Comparing Then and Now

Alan Zendell, July 6, 2021

Running for re-election in 1984, Ronald Reagan asked Americans if they were better off than they were when he took office. Yesterday, President Biden delivered an Independence Day speech that asked Americans to compare where we were a year ago with how things are today. It was an uplifting speech, reminding us how far we’ve come in combating the pandemic, emerging from our darkest days and being able to hug each other again. No more visiting our friends and loved ones virtually or with a pane of glass separating us from them, hands pretending to touch on either side of the glass.

Biden talked about government as a tool for helping people, that during his five-and-a-half months in office, government resources were mobilized to assure that vaccines were available to everyone who wanted them, that millions who lost jobs as a result of COVID were kept afloat by stimulus checks while our economy re-opened. Republicans since Ronald Reagan have postured the government as the enemy; Biden re-asserted the notion that the government has a responsibility to protect the health and welfare of all Americans in the mold of Franklin Roosevelt, John Kennedy, and Lyndon Johnson.

He didn’t brag about the size of the crowd cheering him or the booming stock market. Rather than boasting about increasing the wealth of the richest Americans and sustaining a tax code that places the burden of paying America’s bills on the middle class, he repeated his consistent theme that we’re all in this together. Maximizing the use of government resources moved America from the nation whose response to the pandemic was one of the worst and deadliest in the world to one whose recovery and use of vaccines outstrips every other developed nation’s. Rather than suggesting that he knew more than all of his advisors and Cabinet officers and claiming personal credit for our success, he shared it with every American.

Biden’s nature is to focus on the positive while reminding us that recovery is a long process that cannot be taken for granted. But it’s also important to remember how much we’ve lost, how much damage his predecessor did to our country. Biden won’t ever directly attack Donald Trump. It’s not his style. But with Trump in the wings attempting to disrupt and obstruct everything Biden does, the rest of us don’t have that luxury. Biden asked us to compare this Independence Day with a year ago. I would expand the question.

If Americans continue to be vaccinated, COVID should just be a bad memory a year or two from now. The more serious threat to our country is the internal divisions that have come to dominate our politics and personal lives. They weren’t created by Donald Trump, but his political movement thrives on them the way a vampire survives by draining the lifeblood from its victims.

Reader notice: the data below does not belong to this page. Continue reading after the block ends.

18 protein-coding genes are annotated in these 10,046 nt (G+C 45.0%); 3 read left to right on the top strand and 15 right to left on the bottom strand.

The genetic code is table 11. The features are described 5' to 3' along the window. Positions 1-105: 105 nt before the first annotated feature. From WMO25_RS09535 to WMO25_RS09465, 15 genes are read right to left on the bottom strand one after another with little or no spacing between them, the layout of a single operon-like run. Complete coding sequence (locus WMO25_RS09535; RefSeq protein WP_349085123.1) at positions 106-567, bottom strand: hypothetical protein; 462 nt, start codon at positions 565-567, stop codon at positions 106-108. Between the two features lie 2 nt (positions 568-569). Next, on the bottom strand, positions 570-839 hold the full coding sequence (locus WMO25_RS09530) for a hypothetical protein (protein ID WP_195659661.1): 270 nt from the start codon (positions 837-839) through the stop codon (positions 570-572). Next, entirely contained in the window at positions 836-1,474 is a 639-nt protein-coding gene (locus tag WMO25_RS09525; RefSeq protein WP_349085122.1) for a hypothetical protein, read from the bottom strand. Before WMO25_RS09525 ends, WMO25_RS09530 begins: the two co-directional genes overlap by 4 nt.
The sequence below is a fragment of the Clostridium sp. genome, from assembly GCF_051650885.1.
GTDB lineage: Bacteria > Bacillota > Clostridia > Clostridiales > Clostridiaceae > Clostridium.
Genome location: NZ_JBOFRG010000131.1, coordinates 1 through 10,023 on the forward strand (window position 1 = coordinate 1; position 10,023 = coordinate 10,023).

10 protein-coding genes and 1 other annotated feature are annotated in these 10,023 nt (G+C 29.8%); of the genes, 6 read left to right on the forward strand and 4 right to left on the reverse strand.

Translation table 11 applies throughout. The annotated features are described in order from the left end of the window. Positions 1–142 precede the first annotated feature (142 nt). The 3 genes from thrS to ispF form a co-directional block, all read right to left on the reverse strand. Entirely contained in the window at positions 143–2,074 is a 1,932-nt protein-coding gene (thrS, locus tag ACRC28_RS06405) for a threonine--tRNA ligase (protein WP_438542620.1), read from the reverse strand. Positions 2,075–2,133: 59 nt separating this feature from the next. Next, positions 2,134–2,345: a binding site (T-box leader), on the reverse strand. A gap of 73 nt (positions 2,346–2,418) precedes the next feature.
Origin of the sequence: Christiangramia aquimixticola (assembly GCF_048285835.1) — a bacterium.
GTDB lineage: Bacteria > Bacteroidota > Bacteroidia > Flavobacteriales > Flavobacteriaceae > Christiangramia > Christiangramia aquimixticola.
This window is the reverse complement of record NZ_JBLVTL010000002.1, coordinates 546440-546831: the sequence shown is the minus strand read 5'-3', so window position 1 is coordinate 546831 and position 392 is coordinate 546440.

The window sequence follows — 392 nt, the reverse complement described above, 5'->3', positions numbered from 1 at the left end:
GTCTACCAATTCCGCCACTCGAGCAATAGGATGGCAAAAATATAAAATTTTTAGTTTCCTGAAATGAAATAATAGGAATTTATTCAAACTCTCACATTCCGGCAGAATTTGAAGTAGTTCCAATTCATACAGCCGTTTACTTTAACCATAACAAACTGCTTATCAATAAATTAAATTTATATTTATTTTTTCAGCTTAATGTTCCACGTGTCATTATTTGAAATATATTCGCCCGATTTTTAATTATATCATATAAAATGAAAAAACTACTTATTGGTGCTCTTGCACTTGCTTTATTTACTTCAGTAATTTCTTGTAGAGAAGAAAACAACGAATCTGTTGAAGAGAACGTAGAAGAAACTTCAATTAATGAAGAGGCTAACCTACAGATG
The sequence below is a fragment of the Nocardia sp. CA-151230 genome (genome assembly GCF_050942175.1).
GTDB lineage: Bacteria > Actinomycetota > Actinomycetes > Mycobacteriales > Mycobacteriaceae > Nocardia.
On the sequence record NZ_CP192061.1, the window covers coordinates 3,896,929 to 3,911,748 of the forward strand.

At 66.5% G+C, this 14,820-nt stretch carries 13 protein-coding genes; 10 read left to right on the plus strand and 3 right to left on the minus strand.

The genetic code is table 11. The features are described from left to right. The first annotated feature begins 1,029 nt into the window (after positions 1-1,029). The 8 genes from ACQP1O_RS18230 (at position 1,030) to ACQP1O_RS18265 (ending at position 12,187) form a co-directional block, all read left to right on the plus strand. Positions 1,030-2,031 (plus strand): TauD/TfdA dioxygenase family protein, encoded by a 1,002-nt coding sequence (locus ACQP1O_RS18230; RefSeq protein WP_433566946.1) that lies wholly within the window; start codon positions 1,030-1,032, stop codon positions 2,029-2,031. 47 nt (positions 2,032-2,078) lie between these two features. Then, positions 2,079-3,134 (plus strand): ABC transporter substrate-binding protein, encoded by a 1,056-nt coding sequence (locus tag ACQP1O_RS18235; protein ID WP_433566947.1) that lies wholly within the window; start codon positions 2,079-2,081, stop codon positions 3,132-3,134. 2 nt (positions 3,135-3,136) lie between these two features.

America has never fully realized the fruition of its founding ideals, but each of the generations since slavery was abolished has been better than the one before it. We have a long way to go, but let’s give ourselves some credit for how far we had come, at least until 2015. The clearest measure of how little Trump cares about America is that virtually everything he said and did in the past six years has been part of an attempt to turn back the clock on the progress we’ve made at realizing the dream of universal equality and opportunity. That means reversing progress in equality before the law, learning to treasure diversity rather than suppress it. It means widening rather than narrowing the income gap between gender and racial groups. It means abandoning our decades-long attempt to balance capitalism against the need to support the health and welfare of every American.

But that’s not the worst harm Trumpism has done and continues to do. Trump attempted to redefine truth and distort our notion of greatness. Greatness is not isolation and separation or a society defined by hatred and bigotry. We don’t get to be a great nation simply by claiming to be one. The divisiveness and anger unleashed and nurtured by Trump has affected our personal lives, too. Do you know anyone who hasn’t had long-standing friendships destroyed by Trumpism or experienced the same disaffection within families, parents and children, siblings, cousins, people they once valued and loved who we barely speak to each other any more?

That’s the sad legacy of the Trump administration and the thing Joe Biden most desperately wants to help us heal from. He does it by positive example, but it’s up to us to heal ourselves. Those who continue to spout lies and hate cannot be allowed to have a dominant voice. We know who they are. We can rid ourselves of them when we next cast our votes.

This entry was posted in Articles and tagged , , , , , , , , , , , , , . Bookmark the permalink.

1 Response to Comparing Then and Now

  1. William Kiehl says:

    Trump seems to wax nostalgic about the 1950’s. Yes, for some Americans, the 1950’s were good. However for Black Americans, it was not so good. Many could not vote, sit at Whites Only lunch counters and had to ride in the back if the bus. Good old days indeed?

    Women were basically barefoot and pregnant and were denied entrance to many professions. Hispanic Americans were expected to harvest crops and be invisible.

    Trump and his supporters want to return to those days. No thanks.

Leave a Reply

Fill in your details below or click an icon to log in:

WordPress.com Logo

You are commenting using your WordPress.com account. Log Out /  Change )

Google photo

You are commenting using your Google account. Log Out /  Change )

Twitter picture

You are commenting using your Twitter account. Log Out /  Change )

Facebook photo

You are commenting using your Facebook account. Log Out /  Change )

Connecting to %s